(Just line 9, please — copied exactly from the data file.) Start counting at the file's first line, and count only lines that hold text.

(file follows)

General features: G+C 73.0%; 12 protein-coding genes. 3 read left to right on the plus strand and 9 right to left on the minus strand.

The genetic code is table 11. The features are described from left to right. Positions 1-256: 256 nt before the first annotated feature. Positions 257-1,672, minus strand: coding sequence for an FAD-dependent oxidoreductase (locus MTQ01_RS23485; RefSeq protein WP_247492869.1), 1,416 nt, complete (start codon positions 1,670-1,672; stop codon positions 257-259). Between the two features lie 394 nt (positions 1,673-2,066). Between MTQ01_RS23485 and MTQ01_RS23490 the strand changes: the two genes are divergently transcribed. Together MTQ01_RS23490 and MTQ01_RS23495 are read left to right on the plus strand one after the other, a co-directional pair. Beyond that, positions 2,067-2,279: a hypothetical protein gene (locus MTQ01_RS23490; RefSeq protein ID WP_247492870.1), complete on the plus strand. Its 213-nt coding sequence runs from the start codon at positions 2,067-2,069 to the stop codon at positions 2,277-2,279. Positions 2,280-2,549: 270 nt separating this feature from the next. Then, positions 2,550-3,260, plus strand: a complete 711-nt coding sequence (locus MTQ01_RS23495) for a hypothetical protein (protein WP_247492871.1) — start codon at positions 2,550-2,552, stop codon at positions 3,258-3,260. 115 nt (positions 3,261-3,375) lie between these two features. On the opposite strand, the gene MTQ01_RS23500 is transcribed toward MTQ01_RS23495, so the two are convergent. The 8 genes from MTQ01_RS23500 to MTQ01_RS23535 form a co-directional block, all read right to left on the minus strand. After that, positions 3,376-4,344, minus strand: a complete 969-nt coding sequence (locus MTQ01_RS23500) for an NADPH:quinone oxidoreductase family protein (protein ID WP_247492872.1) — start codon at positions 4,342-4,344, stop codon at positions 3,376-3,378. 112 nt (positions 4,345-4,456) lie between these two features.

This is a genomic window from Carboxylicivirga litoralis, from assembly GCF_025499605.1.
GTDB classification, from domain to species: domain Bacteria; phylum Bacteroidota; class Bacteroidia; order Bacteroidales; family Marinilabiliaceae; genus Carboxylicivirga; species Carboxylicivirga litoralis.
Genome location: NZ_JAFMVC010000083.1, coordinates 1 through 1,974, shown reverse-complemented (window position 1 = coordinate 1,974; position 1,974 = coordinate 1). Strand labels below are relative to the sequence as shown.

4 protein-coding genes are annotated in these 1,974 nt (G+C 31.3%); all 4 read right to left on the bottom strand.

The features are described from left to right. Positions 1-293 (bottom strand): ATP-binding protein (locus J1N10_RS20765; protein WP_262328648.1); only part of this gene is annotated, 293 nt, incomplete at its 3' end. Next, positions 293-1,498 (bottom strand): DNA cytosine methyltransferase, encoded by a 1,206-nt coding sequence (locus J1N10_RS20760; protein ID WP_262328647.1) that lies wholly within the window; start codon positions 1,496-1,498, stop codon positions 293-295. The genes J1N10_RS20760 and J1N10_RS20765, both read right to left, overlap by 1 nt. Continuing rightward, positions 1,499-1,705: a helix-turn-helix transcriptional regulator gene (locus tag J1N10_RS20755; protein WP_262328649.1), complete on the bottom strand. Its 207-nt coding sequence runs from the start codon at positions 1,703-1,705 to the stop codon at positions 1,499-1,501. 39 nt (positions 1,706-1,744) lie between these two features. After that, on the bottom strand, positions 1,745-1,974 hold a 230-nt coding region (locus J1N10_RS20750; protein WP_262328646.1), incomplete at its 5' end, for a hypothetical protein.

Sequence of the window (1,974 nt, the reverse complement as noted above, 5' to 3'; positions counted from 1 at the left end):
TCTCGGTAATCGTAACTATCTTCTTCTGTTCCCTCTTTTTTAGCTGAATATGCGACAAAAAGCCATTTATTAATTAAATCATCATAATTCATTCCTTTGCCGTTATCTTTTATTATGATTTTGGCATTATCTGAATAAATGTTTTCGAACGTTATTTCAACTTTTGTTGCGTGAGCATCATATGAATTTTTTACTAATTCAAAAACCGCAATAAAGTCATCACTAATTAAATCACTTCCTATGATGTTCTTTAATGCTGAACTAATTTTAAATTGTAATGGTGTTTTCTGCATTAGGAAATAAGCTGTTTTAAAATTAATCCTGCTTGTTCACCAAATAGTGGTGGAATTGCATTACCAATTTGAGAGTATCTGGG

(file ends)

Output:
TCTCGGTAATCGTAACTATCTTCTTCTGTTCCCTCTTTTTTAGCTGAATATGCGACAAAAAGCCATTTATTAATTAAATCATCATAATTCATTCCTTTGCCGTTATCTTTTATTATGATTTTGGCATTATCTGAATAAATGTTTTCGAACGTTATTTCAACTTTTGTTGCGTGAGCATCATATGAATTTTTTACTAATTCAAAAACCGCAATAAAGTCATCACTAATTAAATCACTTCCTATGATGTTCTTTAATGCTGAACTAATTTTAAATTGTAATGGTGTTTTCTGCATTAGGAAATAAGCTGTTTTAAAATTAATCCTGCTTGTTCACCAAATAGTGGTGGAATTGCATTACCAATTTGAGAGTATCTGGG